Aberdeen Racquet Club – 1960s-1970s
It goes something like this: Twin brothers Doug and
Dave Smith take a fascination to tennis while growing up
in Aberdeen in the late 1950s. Friends join in on the
fun. The Smiths, now college students in the 1960s with
free summers, recruit a bunch of athletic kids in
Aberdeen to join the tennis fray. And about 30 years
later, Paul Richardson (one of the recruited kids) has a
talented daughter in St. Louis playing "zonals" as a
member of the Missouri Valley Jr. Sectional tennis team.
Woody Boyd (another of the "kids") has a son playing the
game in a big way in Colorado. Yes, a tennis "monster"
was created in Aberdeen years ago. The beat goes on. The
tennis stories are endless. Proof, once again, how a few
can impact so many.
For the influence that era had on our state, the
Aberdeen Racquet Club (1960s-’70s era) is receiving the
2002 SD Tennis Achievement Award.
Who better to tell the story than the Smiths, so
dedicated to growing the game of tennis in Aberdeen?
DOUG SMITH: It was via my involvement with the YMCA
that I ultimately began teaching a group of Aberdeen
boys to play tennis. I had been a volunteer coach for
what was then called "Gra-Y" (grade-school YMCA sports).
I coached the 5th and 6th grade football and basketball
teams of an elementary school called Howard Hedger. As
luck would have it, "Hedger" just happened to have a
bevy of very good little athletes. But Aberdeen had
always been a baseball town. After all, back then we
still had the Aberdeen Pheasants. And in those days,
whenever Spring rolled around, Aberdeen boys’ thoughts
typically turned to baseball. However, I thought to
myself, "Aberdeen tennis needs some ‘new blood.’ And
what better way to put Aberdeen tennis ‘on the map’ than
to recruit the town’s best athletes to the sport rather
than relatively non-athletic guys like me?" So I asked a
bunch of these little guys if they would let me
introduce them to tennis. Without hesitation, they said,
"Sure, Coach." And so it began.
We started in April 1967, and by the time my brother
returned from Stanford about mid-June, some of the
little fellers, like "Donny" Boyd, were already playing
well enough that I felt they were ready to try their
hand at the SD Closed, which was usually played around
the 4th of July. And by that time, interestingly enough,
most of them had already forsaken baseball forever and
had adopted tennis as their new summer sport–and
passion. In looking back upon it, I now regard that
group of kids as my "First Wave." (By starting a group
of players around age 12 and sticking with them through
their "junior" years, which end at age 18, I eventually
came to realize that a "wave" represented about a
six-year commitment to that particular group of kids. I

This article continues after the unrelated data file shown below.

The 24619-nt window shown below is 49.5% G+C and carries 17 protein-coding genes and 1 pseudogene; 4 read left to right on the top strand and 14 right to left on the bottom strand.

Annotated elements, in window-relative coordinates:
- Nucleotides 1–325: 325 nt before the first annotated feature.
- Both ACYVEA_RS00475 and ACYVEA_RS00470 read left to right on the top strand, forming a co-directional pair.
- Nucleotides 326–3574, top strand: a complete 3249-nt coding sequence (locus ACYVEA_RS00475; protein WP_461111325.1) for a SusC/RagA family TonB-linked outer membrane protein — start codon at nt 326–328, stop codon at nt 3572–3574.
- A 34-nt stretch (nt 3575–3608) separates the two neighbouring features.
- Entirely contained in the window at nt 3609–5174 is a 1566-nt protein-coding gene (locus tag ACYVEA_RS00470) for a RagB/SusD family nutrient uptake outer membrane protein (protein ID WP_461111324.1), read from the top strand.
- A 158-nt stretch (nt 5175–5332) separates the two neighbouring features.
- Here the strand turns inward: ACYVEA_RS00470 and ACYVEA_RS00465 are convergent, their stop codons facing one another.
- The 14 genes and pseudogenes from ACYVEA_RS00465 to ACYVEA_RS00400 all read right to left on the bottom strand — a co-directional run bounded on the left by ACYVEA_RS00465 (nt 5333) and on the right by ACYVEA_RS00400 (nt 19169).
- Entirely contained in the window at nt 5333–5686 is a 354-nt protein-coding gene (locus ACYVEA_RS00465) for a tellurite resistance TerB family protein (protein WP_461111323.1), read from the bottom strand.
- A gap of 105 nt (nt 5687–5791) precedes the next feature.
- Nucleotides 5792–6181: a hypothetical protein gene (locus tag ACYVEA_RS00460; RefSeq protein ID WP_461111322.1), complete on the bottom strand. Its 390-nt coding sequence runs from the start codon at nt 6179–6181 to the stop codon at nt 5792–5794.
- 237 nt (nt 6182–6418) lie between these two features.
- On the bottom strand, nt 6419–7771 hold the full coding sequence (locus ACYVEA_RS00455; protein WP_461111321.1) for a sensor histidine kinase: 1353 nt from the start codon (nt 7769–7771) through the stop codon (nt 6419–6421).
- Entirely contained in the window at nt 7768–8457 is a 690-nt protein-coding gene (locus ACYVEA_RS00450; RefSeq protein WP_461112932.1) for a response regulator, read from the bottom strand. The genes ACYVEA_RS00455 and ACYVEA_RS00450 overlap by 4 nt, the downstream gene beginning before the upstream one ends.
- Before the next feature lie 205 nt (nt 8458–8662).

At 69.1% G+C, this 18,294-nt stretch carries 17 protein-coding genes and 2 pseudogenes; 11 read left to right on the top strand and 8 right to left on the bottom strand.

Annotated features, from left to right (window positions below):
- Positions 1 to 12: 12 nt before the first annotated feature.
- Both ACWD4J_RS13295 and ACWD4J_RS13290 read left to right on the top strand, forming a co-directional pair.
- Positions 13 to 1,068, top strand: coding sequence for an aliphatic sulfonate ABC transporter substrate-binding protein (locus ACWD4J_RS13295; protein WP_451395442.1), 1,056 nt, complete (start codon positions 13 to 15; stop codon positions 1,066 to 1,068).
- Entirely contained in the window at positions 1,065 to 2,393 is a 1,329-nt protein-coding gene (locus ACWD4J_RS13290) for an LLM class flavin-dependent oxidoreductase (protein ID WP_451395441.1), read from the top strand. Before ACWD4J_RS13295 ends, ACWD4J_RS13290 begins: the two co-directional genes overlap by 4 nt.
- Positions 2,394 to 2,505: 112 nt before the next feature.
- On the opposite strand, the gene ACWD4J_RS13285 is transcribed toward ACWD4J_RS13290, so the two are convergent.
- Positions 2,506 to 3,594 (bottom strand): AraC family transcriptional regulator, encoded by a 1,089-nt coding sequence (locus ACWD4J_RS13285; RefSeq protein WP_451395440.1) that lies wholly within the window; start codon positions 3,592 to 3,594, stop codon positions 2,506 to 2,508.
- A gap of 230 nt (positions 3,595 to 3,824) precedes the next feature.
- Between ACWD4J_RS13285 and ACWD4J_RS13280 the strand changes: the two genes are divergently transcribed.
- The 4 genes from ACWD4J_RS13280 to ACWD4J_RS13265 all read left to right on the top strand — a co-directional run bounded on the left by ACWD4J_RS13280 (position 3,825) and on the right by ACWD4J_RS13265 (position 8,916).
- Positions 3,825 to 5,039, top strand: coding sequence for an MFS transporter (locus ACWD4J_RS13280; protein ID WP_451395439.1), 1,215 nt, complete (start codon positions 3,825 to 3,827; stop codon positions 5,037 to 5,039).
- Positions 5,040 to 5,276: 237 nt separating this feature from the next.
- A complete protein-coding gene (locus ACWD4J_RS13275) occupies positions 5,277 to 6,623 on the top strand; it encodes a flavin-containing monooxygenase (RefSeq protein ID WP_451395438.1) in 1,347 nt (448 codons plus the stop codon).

certainly hadn’t planned anything that far ahead, I
When my brother arrived, I asked him if he would be
willing to help work with the lads, and he agreed to do
so. We each adopted different roles. Always the more
aesthetic player himself, Dave became the "master
technician," providing the boys with the intricate finer
points of stroke production and mechanics. I focused
more on the tactical aspects of the game, to help them
develop strategy. In short, Dave taught them how to hit,
and I taught them how to play. We organized continual
competition among the boys to keep them sharp and then
ended up taking the best of the lot "on the road" to
tournaments. At their first Closed, seven of the eight
quarterfinalists in the Boys 12-&-under were "newcomers"
from Aberdeen. (Tommy Clayton was the 8th–and, of
course, he won the tournament! Nevertheless, we regarded
it as quite a coup. We felt the ship was duly
For several years Dave kept coming back in the
summer, but after he finished his Ph.D. and began
teaching (first at Indiana, then at M.I.T., and finally
at U.Cal./Irvine), he usually had to remain at those
places even in the summer, whereupon I continued to
recruit new players to Aberdeen tennis. I now refer to
that next group as my "Second Wave," and that wave
included girls like the Bell sisters. An English teacher
by training, little did I foresee that my life’s path
would lead me to St. Louis and to developing yet another
three additional "waves" here. Yup, doing the math, that
would be 30 years. And, gosh, I even get paid for it,
DAVE SMITH: When Doug and I grew up in Aberdeen,
1950-62, the only courts in town were six black-tar
courts at Melgaard Park. It seemed the only game in town
was baseball. Our Mom spent her green stamps on two
tennis racquets when we were in 7th grade. Ken (now Dr.)
Vogele took it upon himself to "teach" us tennis. It
came to Doug and me as quite a revelation one day when
Jerry Sayler taught us to hit the ball at our side, on
either side, as opposed to pushing out; front as Ken
taught us. Stu Stoneback joined our gang of three or
four by 10th grade, hitting a hard semi-Western forehand
on every shot that came over the net (what backhand?,
who needs one?). Yes, we then watched in admiration as
Sayler hit his terrific serve, which was always returned
(without much pace) by Terry Jordre.
By our junior year in high school, 1961, Jerry Larson
found us. Here was a true athlete in our gang of
scholars, star of baseball (could catch anything in the